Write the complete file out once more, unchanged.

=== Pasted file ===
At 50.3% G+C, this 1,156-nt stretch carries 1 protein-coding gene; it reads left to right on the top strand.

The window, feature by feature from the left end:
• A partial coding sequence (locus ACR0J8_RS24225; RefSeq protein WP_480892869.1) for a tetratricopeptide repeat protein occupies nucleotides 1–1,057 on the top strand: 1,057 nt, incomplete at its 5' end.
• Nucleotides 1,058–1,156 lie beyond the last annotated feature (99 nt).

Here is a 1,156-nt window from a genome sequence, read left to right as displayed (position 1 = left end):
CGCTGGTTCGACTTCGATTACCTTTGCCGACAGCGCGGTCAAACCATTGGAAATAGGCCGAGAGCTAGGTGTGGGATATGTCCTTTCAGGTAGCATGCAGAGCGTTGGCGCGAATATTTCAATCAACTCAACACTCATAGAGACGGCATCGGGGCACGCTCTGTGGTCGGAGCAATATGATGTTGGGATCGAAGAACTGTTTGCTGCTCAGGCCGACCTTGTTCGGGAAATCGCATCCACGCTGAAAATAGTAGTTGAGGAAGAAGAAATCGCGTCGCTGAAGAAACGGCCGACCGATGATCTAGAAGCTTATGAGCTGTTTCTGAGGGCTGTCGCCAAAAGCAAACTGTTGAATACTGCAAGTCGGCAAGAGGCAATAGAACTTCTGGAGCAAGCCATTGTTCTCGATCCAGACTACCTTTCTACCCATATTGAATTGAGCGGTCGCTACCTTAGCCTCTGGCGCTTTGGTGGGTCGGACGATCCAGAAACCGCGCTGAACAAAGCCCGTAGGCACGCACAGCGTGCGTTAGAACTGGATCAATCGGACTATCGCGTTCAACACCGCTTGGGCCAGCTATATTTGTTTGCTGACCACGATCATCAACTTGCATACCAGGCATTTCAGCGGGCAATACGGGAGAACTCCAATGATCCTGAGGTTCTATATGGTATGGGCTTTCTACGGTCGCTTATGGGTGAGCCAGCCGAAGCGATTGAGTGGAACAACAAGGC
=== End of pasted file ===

At 50.3% G+C, this 1,156-nt stretch carries 1 protein-coding gene; it reads left to right on the top strand.

The window, feature by feature from the left end:
• A partial coding sequence (locus ACR0J8_RS24225; RefSeq protein WP_480892869.1) for a tetratricopeptide repeat protein occupies nucleotides 1–1,057 on the top strand: 1,057 nt, incomplete at its 5' end.
• Nucleotides 1,058–1,156 lie beyond the last annotated feature (99 nt).

Here is a 1,156-nt window from a genome sequence, read left to right as displayed (position 1 = left end):
CGCTGGTTCGACTTCGATTACCTTTGCCGACAGCGCGGTCAAACCATTGGAAATAGGCCGAGAGCTAGGTGTGGGATATGTCCTTTCAGGTAGCATGCAGAGCGTTGGCGCGAATATTTCAATCAACTCAACACTCATAGAGACGGCATCGGGGCACGCTCTGTGGTCGGAGCAATATGATGTTGGGATCGAAGAACTGTTTGCTGCTCAGGCCGACCTTGTTCGGGAAATCGCATCCACGCTGAAAATAGTAGTTGAGGAAGAAGAAATCGCGTCGCTGAAGAAACGGCCGACCGATGATCTAGAAGCTTATGAGCTGTTTCTGAGGGCTGTCGCCAAAAGCAAACTGTTGAATACTGCAAGTCGGCAAGAGGCAATAGAACTTCTGGAGCAAGCCATTGTTCTCGATCCAGACTACCTTTCTACCCATATTGAATTGAGCGGTCGCTACCTTAGCCTCTGGCGCTTTGGTGGGTCGGACGATCCAGAAACCGCGCTGAACAAAGCCCGTAGGCACGCACAGCGTGCGTTAGAACTGGATCAATCGGACTATCGCGTTCAACACCGCTTGGGCCAGCTATATTTGTTTGCTGACCACGATCATCAACTTGCATACCAGGCATTTCAGCGGGCAATACGGGAGAACTCCAATGATCCTGAGGTTCTATATGGTATGGGCTTTCTACGGTCGCTTATGGGTGAGCCAGCCGAAGCGATTGAGTGGAACAACAAGGC